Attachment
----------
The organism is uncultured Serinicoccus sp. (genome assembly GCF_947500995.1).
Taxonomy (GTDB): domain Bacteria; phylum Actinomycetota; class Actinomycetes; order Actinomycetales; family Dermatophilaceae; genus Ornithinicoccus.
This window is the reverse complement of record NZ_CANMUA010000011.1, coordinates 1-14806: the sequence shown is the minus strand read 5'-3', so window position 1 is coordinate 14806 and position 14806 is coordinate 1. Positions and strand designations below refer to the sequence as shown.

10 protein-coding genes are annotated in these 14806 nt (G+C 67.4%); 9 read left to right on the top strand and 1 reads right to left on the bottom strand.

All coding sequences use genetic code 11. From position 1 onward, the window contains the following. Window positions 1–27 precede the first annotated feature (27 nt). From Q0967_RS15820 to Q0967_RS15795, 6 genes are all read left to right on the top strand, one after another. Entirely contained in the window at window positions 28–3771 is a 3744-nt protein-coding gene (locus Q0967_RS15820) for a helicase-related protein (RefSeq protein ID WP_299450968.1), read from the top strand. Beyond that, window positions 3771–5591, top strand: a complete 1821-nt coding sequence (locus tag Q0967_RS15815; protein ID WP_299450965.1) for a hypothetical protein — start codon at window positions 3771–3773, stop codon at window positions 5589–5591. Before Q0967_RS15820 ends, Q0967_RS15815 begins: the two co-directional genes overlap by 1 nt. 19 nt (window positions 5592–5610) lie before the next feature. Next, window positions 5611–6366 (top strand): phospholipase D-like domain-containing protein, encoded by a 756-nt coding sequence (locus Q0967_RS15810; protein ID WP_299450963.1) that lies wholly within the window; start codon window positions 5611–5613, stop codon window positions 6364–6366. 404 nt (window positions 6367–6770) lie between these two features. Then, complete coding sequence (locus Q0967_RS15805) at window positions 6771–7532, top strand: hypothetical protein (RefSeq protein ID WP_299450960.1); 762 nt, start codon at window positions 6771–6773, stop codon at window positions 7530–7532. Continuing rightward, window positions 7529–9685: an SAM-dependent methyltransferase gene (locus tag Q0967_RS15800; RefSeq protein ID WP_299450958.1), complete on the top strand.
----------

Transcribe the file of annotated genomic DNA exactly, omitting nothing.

The organism is uncultured Serinicoccus sp. (genome assembly GCF_947500995.1).
Taxonomy (GTDB): domain Bacteria; phylum Actinomycetota; class Actinomycetes; order Actinomycetales; family Dermatophilaceae; genus Ornithinicoccus.
This window is the reverse complement of record NZ_CANMUA010000011.1, coordinates 1-14806: the sequence shown is the minus strand read 5'-3', so window position 1 is coordinate 14806 and position 14806 is coordinate 1. Positions and strand designations below refer to the sequence as shown.

10 protein-coding genes are annotated in these 14806 nt (G+C 67.4%); 9 read left to right on the top strand and 1 reads right to left on the bottom strand.

All coding sequences use genetic code 11. From position 1 onward, the window contains the following. Window positions 1–27 precede the first annotated feature (27 nt). From Q0967_RS15820 to Q0967_RS15795, 6 genes are all read left to right on the top strand, one after another. Entirely contained in the window at window positions 28–3771 is a 3744-nt protein-coding gene (locus Q0967_RS15820) for a helicase-related protein (RefSeq protein ID WP_299450968.1), read from the top strand. Beyond that, window positions 3771–5591, top strand: a complete 1821-nt coding sequence (locus tag Q0967_RS15815; protein ID WP_299450965.1) for a hypothetical protein — start codon at window positions 3771–3773, stop codon at window positions 5589–5591. Before Q0967_RS15820 ends, Q0967_RS15815 begins: the two co-directional genes overlap by 1 nt. 19 nt (window positions 5592–5610) lie before the next feature. Next, window positions 5611–6366 (top strand): phospholipase D-like domain-containing protein, encoded by a 756-nt coding sequence (locus Q0967_RS15810; protein ID WP_299450963.1) that lies wholly within the window; start codon window positions 5611–5613, stop codon window positions 6364–6366. 404 nt (window positions 6367–6770) lie between these two features. Then, complete coding sequence (locus Q0967_RS15805) at window positions 6771–7532, top strand: hypothetical protein (RefSeq protein ID WP_299450960.1); 762 nt, start codon at window positions 6771–6773, stop codon at window positions 7530–7532. Continuing rightward, window positions 7529–9685: an SAM-dependent methyltransferase gene (locus tag Q0967_RS15800; RefSeq protein ID WP_299450958.1), complete on the top strand.